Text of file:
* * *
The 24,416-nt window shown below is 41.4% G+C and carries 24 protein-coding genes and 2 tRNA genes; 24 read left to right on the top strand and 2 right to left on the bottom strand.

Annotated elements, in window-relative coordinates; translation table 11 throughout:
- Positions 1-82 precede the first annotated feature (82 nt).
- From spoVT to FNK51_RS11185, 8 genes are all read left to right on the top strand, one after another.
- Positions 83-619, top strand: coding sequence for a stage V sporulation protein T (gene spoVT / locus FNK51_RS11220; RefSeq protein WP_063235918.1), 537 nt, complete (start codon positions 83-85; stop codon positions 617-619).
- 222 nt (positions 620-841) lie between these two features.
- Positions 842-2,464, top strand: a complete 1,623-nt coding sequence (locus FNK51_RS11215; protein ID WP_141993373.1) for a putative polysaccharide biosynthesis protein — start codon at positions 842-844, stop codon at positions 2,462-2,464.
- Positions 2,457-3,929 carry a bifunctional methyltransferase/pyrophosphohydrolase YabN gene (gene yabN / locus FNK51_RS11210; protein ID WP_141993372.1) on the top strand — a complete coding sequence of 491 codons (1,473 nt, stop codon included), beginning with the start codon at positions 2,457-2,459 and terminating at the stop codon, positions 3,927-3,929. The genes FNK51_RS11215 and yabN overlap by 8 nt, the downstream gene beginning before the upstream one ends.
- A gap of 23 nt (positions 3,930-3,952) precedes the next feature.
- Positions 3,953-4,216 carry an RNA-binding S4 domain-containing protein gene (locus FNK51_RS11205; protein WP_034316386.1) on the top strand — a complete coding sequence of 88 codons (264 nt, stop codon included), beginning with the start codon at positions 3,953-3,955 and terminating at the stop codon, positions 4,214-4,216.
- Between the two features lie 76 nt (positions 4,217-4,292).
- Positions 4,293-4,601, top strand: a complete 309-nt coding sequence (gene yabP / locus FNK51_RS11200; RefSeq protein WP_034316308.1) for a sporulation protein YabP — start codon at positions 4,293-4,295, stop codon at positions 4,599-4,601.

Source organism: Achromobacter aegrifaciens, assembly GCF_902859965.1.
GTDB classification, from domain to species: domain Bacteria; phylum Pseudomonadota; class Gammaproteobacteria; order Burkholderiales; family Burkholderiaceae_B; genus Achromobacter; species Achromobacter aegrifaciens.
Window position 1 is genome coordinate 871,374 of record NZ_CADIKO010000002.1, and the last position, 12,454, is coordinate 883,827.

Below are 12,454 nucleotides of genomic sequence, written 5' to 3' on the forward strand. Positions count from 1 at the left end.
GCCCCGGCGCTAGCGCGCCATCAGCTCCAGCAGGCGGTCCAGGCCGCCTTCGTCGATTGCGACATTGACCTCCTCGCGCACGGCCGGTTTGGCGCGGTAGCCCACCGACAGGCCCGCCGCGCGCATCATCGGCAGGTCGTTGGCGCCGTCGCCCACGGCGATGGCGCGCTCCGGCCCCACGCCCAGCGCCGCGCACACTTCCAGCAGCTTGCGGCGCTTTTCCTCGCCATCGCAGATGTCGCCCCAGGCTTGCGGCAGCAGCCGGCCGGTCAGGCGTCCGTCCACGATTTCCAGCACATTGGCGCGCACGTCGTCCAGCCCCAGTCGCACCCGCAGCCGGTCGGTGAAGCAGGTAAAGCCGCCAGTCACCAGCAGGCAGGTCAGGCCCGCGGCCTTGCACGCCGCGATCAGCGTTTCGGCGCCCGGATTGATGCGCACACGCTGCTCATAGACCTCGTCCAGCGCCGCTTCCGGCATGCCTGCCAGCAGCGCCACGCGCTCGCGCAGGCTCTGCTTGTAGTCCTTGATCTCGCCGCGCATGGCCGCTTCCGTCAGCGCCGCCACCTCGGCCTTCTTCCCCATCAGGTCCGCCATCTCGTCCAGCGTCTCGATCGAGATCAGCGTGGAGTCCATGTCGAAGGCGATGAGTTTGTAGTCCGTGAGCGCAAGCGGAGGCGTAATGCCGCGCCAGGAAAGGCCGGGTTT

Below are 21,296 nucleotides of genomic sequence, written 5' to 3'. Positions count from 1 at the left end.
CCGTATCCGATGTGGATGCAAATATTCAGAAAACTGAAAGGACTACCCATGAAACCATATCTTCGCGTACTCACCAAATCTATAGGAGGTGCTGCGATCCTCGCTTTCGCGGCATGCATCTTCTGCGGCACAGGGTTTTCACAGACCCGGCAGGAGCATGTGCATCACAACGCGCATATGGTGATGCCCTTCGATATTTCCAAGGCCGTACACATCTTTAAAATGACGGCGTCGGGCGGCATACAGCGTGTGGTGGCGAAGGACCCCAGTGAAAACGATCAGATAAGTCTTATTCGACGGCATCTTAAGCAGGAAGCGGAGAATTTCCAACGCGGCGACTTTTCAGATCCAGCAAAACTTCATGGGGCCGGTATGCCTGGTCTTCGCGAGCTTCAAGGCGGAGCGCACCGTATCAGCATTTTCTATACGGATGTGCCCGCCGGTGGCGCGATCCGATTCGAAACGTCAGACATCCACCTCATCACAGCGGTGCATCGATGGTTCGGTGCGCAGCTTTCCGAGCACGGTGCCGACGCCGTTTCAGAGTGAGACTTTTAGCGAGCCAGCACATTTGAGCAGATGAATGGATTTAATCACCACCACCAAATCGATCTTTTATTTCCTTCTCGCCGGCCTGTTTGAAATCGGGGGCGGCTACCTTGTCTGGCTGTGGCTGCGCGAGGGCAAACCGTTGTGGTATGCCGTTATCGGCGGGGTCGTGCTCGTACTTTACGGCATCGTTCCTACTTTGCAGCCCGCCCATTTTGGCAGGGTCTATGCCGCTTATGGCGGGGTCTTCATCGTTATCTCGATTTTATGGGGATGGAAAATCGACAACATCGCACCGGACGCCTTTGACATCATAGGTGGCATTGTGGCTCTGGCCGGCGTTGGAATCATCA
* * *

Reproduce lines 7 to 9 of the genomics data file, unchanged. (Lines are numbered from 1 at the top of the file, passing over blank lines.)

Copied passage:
- Positions 842-2,464, top strand: a complete 1,623-nt coding sequence (locus FNK51_RS11215; protein ID WP_141993373.1) for a putative polysaccharide biosynthesis protein — start codon at positions 842-844, stop codon at positions 2,462-2,464.
- Positions 2,457-3,929 carry a bifunctional methyltransferase/pyrophosphohydrolase YabN gene (gene yabN / locus FNK51_RS11210; protein ID WP_141993372.1) on the top strand — a complete coding sequence of 491 codons (1,473 nt, stop codon included), beginning with the start codon at positions 2,457-2,459 and terminating at the stop codon, positions 3,927-3,929. The genes FNK51_RS11215 and yabN overlap by 8 nt, the downstream gene beginning before the upstream one ends.
- A gap of 23 nt (positions 3,930-3,952) precedes the next feature.